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Re: [dvd-discuss] Lexmark Decision
- To: dvd-discuss(at)cyber.law.harvard.edu
- Subject: Re: [dvd-discuss] Lexmark Decision
- From: Jim Bauer <jfbauer(at)comcast.net>
- Date: Mon, 31 Mar 2003 19:44:37 -0500 (EST)
- In-reply-to: <Pine.LNX.firstname.lastname@example.org>
- Reply-to: dvd-discuss(at)cyber.law.harvard.edu
- Sender: owner-dvd-discuss(at)cyber.law.harvard.edu
On 31-Mar-2003 Noah silva wrote:
>> > again, I don't have a problem with corperations being able to have some
>> > influence. They are citizens, and not really "ficticious". But one
>> > corperation is one entity, and as such, should only count as one
>> > individual. Thus if one corperation wants copy protection, and 50
>> > normal citizens don't, the corperation should clearly lose (especially
>> > since many of the corp's own employees might be against it!).
>> Not only are coprorations people, they are citizens too! I havn't
>> heard that one before.
> Maybe you are taking the statement too literally, but you haven't heard
> the phrase "corporate citizens" before ?
>> They are artifical entities, created by the
>> state, which is created by the people. That should not be permitted
>> to take over / displace real people like some sci-fi artificial
>> intellegence computer.
> Yes, but define "artificial". They were created, so now that -are-
> entities. As an entity, they should get some say. (If you disagree with
> something, it is probably more that they should have been created at all,
> but that is not at issue here..)
Not the best term, I agree. I used that as a more aceptable
version of "artificial person" as they were one (and maybe
still are) in some laws. I havn't thought of anything better.
> Since a corperation has to pay taxes as itself, it should get a vote as
> itself. The problem is "a vote" means "a vote", not a vote that is 300x
> stronger than any non-corporate vote.
Then those who control the corporation have extra (fractional) votes.
>> > The problem is, though, there is no effective way to count the
>> > politicians for an individual. You can send a letter.. it is ignored.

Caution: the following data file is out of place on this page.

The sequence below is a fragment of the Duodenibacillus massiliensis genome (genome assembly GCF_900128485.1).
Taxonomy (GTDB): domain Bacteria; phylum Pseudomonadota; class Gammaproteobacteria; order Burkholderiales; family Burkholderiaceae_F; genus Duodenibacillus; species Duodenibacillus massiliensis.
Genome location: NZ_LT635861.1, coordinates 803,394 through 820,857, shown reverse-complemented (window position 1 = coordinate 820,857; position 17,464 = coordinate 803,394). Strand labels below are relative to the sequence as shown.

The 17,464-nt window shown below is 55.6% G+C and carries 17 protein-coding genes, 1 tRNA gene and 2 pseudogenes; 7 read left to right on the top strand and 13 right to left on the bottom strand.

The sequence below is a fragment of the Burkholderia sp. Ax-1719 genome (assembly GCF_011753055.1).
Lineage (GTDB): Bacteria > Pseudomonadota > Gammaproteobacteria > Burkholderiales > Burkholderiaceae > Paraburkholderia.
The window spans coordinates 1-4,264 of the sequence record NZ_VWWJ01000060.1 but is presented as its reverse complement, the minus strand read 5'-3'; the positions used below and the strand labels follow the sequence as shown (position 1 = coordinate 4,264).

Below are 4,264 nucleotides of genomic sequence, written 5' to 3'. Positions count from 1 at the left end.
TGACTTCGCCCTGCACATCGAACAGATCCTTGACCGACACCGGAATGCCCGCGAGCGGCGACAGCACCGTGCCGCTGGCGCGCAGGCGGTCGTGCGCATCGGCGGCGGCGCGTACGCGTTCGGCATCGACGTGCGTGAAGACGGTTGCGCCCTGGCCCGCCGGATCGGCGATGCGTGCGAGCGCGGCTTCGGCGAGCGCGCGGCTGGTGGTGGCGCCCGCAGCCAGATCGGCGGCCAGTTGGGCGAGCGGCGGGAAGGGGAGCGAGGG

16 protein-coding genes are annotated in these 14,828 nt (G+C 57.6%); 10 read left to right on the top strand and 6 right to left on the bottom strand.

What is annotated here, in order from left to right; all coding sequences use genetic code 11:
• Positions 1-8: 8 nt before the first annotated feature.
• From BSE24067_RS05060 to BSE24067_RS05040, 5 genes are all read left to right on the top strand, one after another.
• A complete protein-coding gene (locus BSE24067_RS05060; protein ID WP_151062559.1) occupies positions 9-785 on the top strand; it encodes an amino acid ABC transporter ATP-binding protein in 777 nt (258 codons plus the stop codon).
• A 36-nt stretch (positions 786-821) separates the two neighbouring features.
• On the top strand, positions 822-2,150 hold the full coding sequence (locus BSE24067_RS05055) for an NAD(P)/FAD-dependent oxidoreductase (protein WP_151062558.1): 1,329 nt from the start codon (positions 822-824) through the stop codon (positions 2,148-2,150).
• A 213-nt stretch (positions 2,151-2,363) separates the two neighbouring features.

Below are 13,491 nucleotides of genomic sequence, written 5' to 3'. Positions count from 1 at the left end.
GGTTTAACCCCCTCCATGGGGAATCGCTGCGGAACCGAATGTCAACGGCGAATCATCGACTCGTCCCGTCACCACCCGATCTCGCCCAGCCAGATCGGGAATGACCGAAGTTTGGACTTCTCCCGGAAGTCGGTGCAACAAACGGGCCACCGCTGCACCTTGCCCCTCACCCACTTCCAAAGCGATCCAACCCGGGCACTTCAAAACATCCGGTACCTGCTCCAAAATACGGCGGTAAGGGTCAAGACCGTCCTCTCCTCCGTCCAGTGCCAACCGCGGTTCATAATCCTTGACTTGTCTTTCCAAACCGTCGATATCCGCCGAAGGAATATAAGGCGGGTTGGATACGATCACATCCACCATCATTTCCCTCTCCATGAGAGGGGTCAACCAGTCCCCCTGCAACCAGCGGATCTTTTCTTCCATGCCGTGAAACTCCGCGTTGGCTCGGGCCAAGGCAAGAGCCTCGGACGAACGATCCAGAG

>> > ...
>> > time to talk in person or wine and dine someone, whereas for a somewhat
>> > large company, it is a trivial thing to do.
>> The (real) people need to be protected from those with undue
>> >> Why should corporations (fictitious entities that only exist by charter
>> >> of the government) be allowed to make campaign contributions? (thus
>> >> making elected officials effectively beholden to those fictitious entities?)
>> > They can make contributions, but I think there should be a more formal
>> > accounting to prove that our representatives are actually representing
>> > ...
>> > any other job, if you don't do what you are supposed to, why is it that
>> > senators can mis-represent their constituants, and keep their job?
>> Corporation should not have any rights what so ever. Especially
>> a right to exist. There once was a time when corporate charters
>> could be easilly revoked. Ah, the good 'ol days.
> Again, it sounds more like you disagree with the entire idea of
> corporations. I wouldn't confuse this with what rights a corperation
> should have if it -is- allowed to exist. It does make sense to me to
> allow them because the partnership model doesn't scale so well.
Not at all. I just don't like them when they get out of control.
The vast majoriy are of no concern. I just think they should
be regulated like any other government agency.
> that, as the number of people in a company increases, The people who work
> for the company have interests less and less like that of the company. A
> good example would be my company. It is extremely large. While it is in
> my interest that they do well enough to pay me, beyond that it doesn't
> matter exactly what goes on or if they accomplist every goal they want
> to. It might be in my company's interest to have weaker pollution laws,
> but it might be in my personal interest to have stronger pollution
> laws. Because of this it makes sense that the company should have a vote
> of it's own. What's more, large companies are a part of our landscape,
> and at times an important part.
Except for the voting part (as noted above), I would agree.
> If consumers were given the only vote,
> many would vote every time for whatever benefitted them, regardless of the
> morality or harm to others.
At least people have morals (even if it doesn't always
seem that way), but corporations by definition are amoral.
> I don't dispute that an individual or company
> should be able to copyright or patent thair work, providing there
> -really-is- a significant amount of creativity or novel thinking.
The more I have thought about this, the more I have convinced myself
that only people (real people) should be able to hold copyrights/patents.
Non-person can be granted licenses. Will that ever happen? Well, lets
just say I am not holding my breath.
> bothers me is when granting patents is done like handing out flyers on a
> busy street, and contesting them is time consuming and difficult. What
> bothers me is when the corporate interests become distorted to become the
> only significant factor in law making. How many consumers would have
> voted for the AHRA act?
Jim Bauer, email@example.com